Rep. Steve Largent of Oklahoma got the biggest Republican piece of Elian. Mr. Largent had dug himself into a hole as a member of the committee choosing the new House chaplain.

In an interview with the Catholic candidate, he asked whether the priest's clerical collar might offend Protestants. Such a question would not have raised an eyebrow in rural Oklahoma, where Protestants and Catholics are grown-ups and engage each other in real conversation, but in contemporary urban America, where finding offense has become a growth industry, Mr. Largent had stepped in a pile of the stuff that made Texas and Oklahoma famous. The House leadership, terrified of losing the Catholic vote, pressured Mr. Largent to do something.

Enter Charlie Rangel, the Harlem Democrat who has been leading the charge to send little Elian back to the paradise where life is not really so bad.

(Doesn't Fidel pass out fine cigars to his congressional visitors?) Maybe, if Steve Largent could do something for Charlie, Charlie could do something for Steve. Whatever, soon afterward, Mr. Largent, who had been leading the effort to grant citizenship to Elian, signed an op-ed piece in the New York Times, a mawkish appeal to the government to send Elian back to Fidel. What a coincidence: the organized Catholic anger at Mr. Largent, now a nice Rangel Republican, dissipated overnight.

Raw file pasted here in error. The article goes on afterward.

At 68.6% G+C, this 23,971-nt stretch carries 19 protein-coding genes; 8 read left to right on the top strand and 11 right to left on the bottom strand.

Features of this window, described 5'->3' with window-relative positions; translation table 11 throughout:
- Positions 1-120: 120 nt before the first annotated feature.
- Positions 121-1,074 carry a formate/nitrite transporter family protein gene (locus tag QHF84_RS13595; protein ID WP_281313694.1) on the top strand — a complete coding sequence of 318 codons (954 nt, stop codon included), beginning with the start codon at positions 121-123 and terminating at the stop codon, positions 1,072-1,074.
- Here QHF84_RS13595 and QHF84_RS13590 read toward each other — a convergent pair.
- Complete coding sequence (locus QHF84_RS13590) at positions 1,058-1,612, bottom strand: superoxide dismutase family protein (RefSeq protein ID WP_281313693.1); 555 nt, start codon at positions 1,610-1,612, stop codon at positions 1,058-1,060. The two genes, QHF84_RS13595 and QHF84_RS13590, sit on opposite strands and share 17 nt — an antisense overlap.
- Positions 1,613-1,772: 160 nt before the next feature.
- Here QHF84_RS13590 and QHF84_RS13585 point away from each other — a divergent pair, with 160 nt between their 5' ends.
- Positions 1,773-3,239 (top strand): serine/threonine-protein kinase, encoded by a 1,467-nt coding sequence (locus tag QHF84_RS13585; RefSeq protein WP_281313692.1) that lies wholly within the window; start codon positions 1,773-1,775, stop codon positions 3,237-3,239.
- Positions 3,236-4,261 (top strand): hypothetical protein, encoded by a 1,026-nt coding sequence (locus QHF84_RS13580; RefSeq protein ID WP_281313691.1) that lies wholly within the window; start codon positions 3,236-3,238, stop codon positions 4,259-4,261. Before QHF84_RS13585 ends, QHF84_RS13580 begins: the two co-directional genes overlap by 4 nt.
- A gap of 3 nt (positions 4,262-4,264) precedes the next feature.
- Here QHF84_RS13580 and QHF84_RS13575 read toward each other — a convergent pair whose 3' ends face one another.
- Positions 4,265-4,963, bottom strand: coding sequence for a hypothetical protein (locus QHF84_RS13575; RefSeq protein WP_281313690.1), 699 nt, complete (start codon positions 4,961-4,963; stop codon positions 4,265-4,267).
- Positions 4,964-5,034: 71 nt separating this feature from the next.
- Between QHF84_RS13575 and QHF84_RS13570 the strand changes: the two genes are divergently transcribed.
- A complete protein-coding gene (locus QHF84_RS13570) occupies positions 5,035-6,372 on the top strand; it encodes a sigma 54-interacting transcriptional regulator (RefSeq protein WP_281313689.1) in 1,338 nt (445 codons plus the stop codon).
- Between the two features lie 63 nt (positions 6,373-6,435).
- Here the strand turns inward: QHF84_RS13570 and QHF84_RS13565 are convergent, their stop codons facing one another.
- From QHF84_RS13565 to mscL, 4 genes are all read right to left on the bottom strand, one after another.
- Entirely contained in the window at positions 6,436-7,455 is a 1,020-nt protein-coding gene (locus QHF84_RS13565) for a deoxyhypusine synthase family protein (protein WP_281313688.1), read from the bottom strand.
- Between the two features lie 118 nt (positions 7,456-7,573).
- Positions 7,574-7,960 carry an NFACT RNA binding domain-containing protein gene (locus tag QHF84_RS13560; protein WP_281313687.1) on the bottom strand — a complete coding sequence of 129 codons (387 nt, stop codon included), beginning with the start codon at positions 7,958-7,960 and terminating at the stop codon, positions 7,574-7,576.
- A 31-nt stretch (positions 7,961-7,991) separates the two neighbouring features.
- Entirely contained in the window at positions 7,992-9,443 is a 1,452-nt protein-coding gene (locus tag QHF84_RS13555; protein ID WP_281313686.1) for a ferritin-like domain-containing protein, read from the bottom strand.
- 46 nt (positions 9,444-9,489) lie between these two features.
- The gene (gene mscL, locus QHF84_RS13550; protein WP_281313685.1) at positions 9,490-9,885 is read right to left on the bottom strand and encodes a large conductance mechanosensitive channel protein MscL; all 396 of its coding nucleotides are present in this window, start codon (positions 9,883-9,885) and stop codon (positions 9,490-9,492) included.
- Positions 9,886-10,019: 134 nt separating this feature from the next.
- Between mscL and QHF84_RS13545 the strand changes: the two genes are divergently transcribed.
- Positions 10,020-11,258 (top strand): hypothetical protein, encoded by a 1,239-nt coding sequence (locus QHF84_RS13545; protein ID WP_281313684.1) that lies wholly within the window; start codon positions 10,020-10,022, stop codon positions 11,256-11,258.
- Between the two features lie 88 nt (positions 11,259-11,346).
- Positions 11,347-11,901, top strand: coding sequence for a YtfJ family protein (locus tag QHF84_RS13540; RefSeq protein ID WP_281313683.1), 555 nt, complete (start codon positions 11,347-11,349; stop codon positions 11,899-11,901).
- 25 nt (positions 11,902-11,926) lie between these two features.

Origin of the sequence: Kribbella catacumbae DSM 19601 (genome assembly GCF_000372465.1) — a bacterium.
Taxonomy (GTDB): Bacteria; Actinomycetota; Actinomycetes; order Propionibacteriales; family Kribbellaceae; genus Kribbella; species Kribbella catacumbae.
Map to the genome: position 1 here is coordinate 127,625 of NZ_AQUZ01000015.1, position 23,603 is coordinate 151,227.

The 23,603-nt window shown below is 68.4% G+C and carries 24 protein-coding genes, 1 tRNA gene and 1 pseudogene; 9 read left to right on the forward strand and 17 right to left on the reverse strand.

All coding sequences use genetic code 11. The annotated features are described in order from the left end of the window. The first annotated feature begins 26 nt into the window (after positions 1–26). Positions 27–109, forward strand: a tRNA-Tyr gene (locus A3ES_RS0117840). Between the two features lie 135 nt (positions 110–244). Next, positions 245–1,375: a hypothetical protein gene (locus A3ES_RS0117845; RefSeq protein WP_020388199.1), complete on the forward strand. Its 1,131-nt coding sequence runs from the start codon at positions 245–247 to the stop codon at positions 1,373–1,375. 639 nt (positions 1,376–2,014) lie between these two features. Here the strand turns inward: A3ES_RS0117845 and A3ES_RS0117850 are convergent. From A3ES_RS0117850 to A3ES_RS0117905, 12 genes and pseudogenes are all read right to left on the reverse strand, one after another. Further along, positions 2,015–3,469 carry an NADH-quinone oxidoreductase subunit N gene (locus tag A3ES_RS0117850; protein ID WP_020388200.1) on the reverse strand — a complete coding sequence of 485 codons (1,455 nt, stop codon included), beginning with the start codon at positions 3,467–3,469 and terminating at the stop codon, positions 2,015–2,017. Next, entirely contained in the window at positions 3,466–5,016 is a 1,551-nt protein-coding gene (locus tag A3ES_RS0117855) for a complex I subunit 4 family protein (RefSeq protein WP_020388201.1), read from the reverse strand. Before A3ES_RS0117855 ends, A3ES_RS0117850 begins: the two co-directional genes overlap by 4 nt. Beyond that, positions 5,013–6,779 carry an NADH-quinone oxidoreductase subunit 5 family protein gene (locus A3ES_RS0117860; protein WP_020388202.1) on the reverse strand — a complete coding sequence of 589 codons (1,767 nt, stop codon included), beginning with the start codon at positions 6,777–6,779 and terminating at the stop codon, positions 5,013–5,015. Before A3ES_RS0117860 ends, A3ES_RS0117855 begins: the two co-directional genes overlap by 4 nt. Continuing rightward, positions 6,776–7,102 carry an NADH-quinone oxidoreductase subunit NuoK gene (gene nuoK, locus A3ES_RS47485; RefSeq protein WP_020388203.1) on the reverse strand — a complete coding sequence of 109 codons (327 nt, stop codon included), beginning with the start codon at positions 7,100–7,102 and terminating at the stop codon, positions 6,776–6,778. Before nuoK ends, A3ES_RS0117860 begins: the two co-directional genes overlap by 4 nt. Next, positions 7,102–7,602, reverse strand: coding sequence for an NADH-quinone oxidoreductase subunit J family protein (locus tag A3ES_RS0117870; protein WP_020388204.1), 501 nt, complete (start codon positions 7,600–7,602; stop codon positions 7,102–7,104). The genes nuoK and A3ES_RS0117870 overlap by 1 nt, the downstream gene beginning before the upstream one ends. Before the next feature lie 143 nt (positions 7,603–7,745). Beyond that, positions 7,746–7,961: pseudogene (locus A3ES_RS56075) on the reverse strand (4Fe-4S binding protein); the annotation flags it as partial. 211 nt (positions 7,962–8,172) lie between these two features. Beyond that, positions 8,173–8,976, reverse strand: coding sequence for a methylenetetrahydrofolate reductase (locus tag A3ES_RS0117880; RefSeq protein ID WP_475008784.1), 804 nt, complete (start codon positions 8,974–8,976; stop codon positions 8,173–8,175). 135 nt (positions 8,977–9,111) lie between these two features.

Just when it looked like this sordid episode couldn't get any smarmier, it did. Government memoranda and e-mail unearthed by court order (thanks to Judicial Watch) reveal in stark detail just how desperate Bill Clinton, the State Department and the Clinton kiddie corps are to kiss Fidel where the flies are thickest. These internal documents reveal how the U.S. government "coordinated" with Fidel the strategy for sending Elian home, even the timing of the litigation, and how it tried to maneuver the Catholic Church into taking the heat for the betrayal of Elian.